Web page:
4. Well...I shelled out $99 on a textbook full of short stories. I think I did the math ounce, it came out to $4.00 per story, so yours is a bargin!

  5. Hey thank you, Anonymous. I'm so glad you enjoyed the story!

  6. Ha! Thank you, Debby. That's certainly true. If I can't make a living writing then I have to do something else.

    I guess there are readers who feel that all writers and stories are interchangeable, so in that case, it would simply be a matter of getting the cheapest possible stories.

    Luckily those readers don't seem to be the majority.

  7. Mrs. Malone, it's not just this one reader's views on what is worth paying for -- because her attitude is not unique. I'm hearing such extreme views on what books should cost all over the web in all kinds of forums.

    I suppose it doesn't help when some writers price their work so cheaply in an effort to get attention. That does create a false expectation on the part of readers.

    Also, judging by these Amazon forums, a lot of readers think that the main cost of a book is paper and ink. So if there's no paper and ink, why should they have to pay more than $3.99.

    It's a matter of educating people, but where do you begin?

  8. It's all relative, isn't it, Frost Queen? :-D

  9. I read on a budget so am always delighted to get a quality short story [aka The French Have a Word For It] that I will read several times for such a small amount of money. But I have seen this reviewer's attitude repeatedly - this sense of entitlement that as a reader they can demand fiction with exactly the content they want and get it for free. I think there may be something in the fan fic analogy since they often request that works be tagged as to content 'so they don't waste their time' with something they might not like.

    Reading a book should be an adventure.

  10. It's not easy to change mind of others and it must be great waste of time to try to educate a mass of people by yourself when big power such as amazon dominates the ebook world.
    I think the best authors can do is to make up their mind which kind of authors they want to be: to produce so-so titles consecutively and sell them cheap a lot, or, try to create impressive the best of the best titles and sell them steadily at the price you think they deserve. The former type would attract capricious fans and the latter faithful ones.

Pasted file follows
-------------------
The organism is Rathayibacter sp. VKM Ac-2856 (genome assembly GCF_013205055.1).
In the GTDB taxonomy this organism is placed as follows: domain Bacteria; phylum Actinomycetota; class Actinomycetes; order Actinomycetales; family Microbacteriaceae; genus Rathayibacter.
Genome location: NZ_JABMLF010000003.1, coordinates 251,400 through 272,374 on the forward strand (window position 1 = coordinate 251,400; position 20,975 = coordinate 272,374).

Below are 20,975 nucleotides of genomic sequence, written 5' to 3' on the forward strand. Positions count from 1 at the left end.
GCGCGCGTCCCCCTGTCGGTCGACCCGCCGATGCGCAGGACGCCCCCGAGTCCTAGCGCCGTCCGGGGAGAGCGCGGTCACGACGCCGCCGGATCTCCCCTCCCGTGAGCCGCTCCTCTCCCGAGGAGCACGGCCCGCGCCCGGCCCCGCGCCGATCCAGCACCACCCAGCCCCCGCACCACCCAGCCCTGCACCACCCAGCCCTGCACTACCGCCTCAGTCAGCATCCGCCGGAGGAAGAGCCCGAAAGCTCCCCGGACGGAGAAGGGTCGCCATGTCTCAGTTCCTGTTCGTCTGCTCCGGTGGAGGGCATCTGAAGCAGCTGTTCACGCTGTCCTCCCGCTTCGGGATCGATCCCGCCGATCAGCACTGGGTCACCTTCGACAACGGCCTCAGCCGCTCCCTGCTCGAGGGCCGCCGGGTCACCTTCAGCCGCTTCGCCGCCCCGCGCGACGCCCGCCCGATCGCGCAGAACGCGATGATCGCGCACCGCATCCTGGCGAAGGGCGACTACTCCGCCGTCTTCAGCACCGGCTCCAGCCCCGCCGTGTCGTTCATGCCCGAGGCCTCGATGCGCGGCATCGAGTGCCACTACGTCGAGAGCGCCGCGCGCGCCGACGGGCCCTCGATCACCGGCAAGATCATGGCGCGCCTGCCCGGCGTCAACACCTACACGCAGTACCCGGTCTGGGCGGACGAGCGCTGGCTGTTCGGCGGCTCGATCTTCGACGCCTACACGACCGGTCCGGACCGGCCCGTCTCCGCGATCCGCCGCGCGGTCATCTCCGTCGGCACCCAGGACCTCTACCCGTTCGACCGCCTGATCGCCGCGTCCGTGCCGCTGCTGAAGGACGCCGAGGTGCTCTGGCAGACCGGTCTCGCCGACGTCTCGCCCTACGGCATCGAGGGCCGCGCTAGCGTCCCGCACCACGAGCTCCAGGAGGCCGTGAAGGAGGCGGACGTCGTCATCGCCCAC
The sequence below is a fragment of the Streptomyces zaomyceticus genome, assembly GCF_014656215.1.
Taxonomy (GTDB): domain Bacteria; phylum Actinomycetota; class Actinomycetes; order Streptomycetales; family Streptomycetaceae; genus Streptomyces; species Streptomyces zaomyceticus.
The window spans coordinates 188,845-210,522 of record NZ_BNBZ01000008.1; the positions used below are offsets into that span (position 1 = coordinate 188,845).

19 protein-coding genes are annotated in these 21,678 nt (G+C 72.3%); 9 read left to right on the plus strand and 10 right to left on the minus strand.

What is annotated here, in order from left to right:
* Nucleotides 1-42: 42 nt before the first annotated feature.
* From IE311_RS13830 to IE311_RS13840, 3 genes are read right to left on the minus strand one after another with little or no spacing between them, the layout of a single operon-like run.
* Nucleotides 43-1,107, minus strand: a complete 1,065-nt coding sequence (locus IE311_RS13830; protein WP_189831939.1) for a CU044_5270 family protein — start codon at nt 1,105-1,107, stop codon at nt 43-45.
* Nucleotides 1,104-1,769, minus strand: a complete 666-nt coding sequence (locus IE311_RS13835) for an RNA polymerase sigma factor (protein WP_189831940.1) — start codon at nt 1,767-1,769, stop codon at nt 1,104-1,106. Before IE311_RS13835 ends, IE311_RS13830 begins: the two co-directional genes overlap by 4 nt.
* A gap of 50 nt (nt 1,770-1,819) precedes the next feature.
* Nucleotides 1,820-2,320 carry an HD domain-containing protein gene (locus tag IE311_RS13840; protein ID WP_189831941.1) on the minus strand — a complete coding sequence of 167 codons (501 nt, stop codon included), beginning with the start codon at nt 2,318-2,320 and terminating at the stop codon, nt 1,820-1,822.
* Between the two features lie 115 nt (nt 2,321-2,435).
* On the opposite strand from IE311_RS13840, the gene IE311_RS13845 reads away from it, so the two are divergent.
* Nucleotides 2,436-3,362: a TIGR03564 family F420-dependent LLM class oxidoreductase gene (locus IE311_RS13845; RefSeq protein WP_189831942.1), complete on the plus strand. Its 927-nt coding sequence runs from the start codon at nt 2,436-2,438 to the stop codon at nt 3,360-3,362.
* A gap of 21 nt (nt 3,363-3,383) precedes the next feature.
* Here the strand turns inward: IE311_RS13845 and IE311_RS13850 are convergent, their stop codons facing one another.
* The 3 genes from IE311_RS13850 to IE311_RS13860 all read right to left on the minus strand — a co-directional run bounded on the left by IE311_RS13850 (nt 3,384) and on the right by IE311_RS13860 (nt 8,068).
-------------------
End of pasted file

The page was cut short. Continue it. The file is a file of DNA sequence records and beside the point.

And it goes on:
If there is any good approach to educate readers, it'd be such a message from Jordan Castillo Price. I was quite impressed with the short message she put on at the beginning of each ebook and it encourages fans to support indie authors.

    I'm going back to your story of Tim and Jack now. ^^

  11. Hey Josh!

    I come from the fanfic segment and write it myself. There's a huge difference between fanfic and the fic you pay for. Fanfic is supposed to be free, for one. ;) It's understood that we're all amateurs and doing it for love of the fandom, and we all have day jobs to make our ends meet. I don't think any of us expect professional writers to give away their work for free, and we're more than happy to pay for a good book. So I don't believe that's the reason.

    I think it just comes down to basic economics. If I'm looking at two books, both the same price (ave paperback is about $8.99), both by authors I love, or heck even the same author, one is 100 pages and the other is 700 pages, I'm going to buy the 700 page book. It's more bang for my buck. Does that mean I'll never buy the 100-page book? Not necessarily, but I may wait for it to hit the bargain bins or the second-hand book stores.

    With ebooks, you can find literally hundreds, if not thousands, that are free or under a dollar, many of a very decent length and, believe it or not, that are very well-written. This can make certain ebook readers stingy with their dollars and lead to the skewered POV that ebooks are supposed to be cheap. You're not going to win these people over with your exceptional writing skills, and that's their loss, not yours.

    I've bought many of your books and never regretted a single dollar spent, even when I thought the story was on the short side. My main problem with your shorter stories is I always want MORE, which is a wonderful problem to have. I got The French Have a Word for It awhile back when it was offered free at that one site, can't remember the name, and enjoyed it immensely. I think the price you set for it now is more than fair.


    PS - I hope this doesn't double-post. I hit post, nothing happened, so trying again. :)

  12. Two thoughts come to mind. First, consumers in general have very little concept of the price of an item versus the cost to produce it. I believe a lot of that stems from the fact that so few people actually "do" anymore. We no longer understand that it takes hours to knit a sweater, fix a car, or bake a loaf of bread. In your case, add the confusion of what is involved in the job of writting and the understanding gap becomes Grand Canyon sized.